We recently moved into a new 60,000 square foot facility in San Jose, effectively doubling our space and allowing all of our Northern California-based employees to be working under one roof.
The Wellcome Trust Sanger Institute is one of the premier centers of genomic discovery and understanding in the world. The Institute is part of the Wellcome Genome Campus located in Cambridge, UK. Dr. Stephan Lorenz, Head of the Single Cell Genomics Core Facility spoke at our Edinburgh Genomics Symposium about their work in single cell analysis. In his talk, Dr. Lorenz provides an overview of the workflows used at the facility for isolating cells, amplifying RNA and DNA, library preparation and sequencing. He uses a mouse embryonic stem cell case study to demonstrate their approach. This study investigated the subpopulation structure and the effects of different induced cell differentiation and pluripotency stages on the heterogeneity of gene expression. Dr. Lorenz illustrates how single cell transcriptome sequencing increases the resolution and enables cycling of cells between distinct developmental subpopulations to be observed.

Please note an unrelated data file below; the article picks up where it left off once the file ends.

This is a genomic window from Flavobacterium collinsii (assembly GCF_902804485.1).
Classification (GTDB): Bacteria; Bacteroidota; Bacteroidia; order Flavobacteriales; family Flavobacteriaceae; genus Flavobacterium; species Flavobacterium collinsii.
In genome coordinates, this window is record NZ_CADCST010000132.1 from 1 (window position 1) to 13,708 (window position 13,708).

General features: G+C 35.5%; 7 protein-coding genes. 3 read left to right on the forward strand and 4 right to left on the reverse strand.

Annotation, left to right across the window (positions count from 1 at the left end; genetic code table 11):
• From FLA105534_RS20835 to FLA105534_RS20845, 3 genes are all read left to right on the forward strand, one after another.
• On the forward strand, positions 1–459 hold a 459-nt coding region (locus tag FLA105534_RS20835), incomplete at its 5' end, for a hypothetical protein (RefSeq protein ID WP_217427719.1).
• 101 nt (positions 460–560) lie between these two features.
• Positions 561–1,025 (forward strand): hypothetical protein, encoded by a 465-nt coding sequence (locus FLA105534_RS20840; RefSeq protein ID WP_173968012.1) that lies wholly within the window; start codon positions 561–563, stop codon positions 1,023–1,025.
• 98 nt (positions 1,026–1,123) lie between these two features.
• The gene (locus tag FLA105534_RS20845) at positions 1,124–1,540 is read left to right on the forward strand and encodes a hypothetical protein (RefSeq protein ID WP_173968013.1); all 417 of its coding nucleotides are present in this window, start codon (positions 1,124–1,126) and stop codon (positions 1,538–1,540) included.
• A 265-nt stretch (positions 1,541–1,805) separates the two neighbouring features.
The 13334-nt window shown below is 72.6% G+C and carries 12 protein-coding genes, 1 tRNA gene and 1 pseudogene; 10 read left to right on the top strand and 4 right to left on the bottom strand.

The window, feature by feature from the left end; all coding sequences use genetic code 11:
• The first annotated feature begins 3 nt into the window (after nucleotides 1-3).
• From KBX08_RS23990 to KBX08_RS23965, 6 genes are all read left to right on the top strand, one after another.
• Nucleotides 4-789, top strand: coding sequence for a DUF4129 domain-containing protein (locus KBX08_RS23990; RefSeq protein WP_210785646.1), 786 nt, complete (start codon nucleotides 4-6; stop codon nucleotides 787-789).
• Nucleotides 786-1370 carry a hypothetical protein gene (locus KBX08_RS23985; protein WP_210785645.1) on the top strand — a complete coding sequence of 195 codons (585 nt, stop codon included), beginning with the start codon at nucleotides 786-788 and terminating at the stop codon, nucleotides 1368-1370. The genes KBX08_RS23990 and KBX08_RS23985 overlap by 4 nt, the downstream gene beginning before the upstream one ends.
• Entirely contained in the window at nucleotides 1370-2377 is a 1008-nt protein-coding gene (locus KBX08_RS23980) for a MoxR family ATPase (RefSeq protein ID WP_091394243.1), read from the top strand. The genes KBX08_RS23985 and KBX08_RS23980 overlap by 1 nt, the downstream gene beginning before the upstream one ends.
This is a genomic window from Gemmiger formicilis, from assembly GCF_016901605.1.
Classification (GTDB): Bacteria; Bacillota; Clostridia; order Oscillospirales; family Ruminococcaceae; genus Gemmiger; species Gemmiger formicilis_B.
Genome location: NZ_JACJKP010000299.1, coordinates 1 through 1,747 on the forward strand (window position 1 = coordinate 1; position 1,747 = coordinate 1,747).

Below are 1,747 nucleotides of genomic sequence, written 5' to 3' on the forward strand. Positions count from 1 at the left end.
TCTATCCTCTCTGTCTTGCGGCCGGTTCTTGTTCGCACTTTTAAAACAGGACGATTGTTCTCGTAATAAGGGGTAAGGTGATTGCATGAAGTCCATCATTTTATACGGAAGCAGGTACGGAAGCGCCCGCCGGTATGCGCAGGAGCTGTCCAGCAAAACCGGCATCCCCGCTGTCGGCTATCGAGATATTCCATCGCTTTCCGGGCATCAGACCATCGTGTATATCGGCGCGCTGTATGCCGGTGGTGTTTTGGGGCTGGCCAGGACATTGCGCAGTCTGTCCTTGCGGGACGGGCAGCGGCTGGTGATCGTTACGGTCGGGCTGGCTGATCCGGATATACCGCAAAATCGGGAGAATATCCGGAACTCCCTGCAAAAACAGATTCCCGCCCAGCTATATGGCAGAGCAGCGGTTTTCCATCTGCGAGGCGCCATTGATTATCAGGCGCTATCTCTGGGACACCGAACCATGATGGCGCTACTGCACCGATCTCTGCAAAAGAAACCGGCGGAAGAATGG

Congrats to Jasmine Temple and the team at New York University for winning first place in the 3rd Annual American Society for Microbiology (ASM) 2017 Agar Art Competition! According to an ASM press release, the first place winner drew her inspiration from seeing the summer sunset in Montauk for the first time. “I was struck by the beauty of the sunset and I thought of how beautiful it would be in the pink, blue and purple yeast strains,” said Jasmine Temple, Research Technician at New York University Lagone Medical Center, Institute for Systems Genetics.
The Wellcome Trust Centre for Human Genetics at the Oxford Genomics Centre is a core facility that provides a high-throughput genomics and bioinformatics services. Dr. Paolo Piazza, section leader for Library Prep and Process, recently spoke at the Labcyte Genomics Symposium about automated solutions for sequencing facilities.
The John Innes Centre in Norwich, UK, presented information about the Engineering Nitrogen Symbiosis for Africa (ENSA) project at our recent Genomics Symposium in Edinburgh. The aim of the projects, according to Dr. Andy Breakspear, is to integrate the molecular pathways from legumes into cereal crops for better affordability and sustainability.
The team at SelectScience covered our Genomics Symposium in Edinburgh, providing summaries of the great talks presented by our customers. This is the first of a series of posts with links to those summaries. Each contains a link to the full presentation video hosted by SelectScience.